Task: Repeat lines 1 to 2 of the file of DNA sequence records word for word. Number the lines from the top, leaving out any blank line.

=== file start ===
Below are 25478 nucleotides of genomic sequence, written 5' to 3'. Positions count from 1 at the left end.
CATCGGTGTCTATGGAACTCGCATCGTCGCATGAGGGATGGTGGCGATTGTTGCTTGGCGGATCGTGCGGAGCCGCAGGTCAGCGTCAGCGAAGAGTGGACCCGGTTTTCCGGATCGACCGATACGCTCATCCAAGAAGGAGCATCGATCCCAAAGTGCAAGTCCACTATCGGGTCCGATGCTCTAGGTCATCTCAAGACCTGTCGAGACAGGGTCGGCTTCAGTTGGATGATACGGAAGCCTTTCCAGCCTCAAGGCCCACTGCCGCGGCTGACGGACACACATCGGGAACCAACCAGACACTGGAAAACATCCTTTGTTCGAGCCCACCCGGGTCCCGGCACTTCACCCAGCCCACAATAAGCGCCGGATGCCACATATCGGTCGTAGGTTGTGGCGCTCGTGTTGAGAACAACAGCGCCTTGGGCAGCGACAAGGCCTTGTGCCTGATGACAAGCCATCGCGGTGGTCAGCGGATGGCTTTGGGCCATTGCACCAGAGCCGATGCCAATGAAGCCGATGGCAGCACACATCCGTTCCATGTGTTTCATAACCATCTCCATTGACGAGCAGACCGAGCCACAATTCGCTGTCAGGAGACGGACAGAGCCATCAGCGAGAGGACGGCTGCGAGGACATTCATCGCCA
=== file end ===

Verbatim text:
Below are 25478 nucleotides of genomic sequence, written 5' to 3'. Positions count from 1 at the left end.
CATCGGTGTCTATGGAACTCGCATCGTCGCATGAGGGATGGTGGCGATTGTTGCTTGGCGGATCGTGCGGAGCCGCAGGTCAGCGTCAGCGAAGAGTGGACCCGGTTTTCCGGATCGACCGATACGCTCATCCAAGAAGGAGCATCGATCCCAAAGTGCAAGTCCACTATCGGGTCCGATGCTCTAGGTCATCTCAAGACCTGTCGAGACAGGGTCGGCTTCAGTTGGATGATACGGAAGCCTTTCCAGCCTCAAGGCCCACTGCCGCGGCTGACGGACACACATCGGGAACCAACCAGACACTGGAAAACATCCTTTGTTCGAGCCCACCCGGGTCCCGGCACTTCACCCAGCCCACAATAAGCGCCGGATGCCACATATCGGTCGTAGGTTGTGGCGCTCGTGTTGAGAACAACAGCGCCTTGGGCAGCGACAAGGCCTTGTGCCTGATGACAAGCCATCGCGGTGGTCAGCGGATGGCTTTGGGCCATTGCACCAGAGCCGATGCCAATGAAGCCGATGGCAGCACACATCCGTTCCATGTGTTTCATAACCATCTCCATTGACGAGCAGACCGAGCCACAATTCGCTGTCAGGAGACGGACAGAGCCATCAGCGAGAGGACGGCTGCGAGGACATTCATCGCCA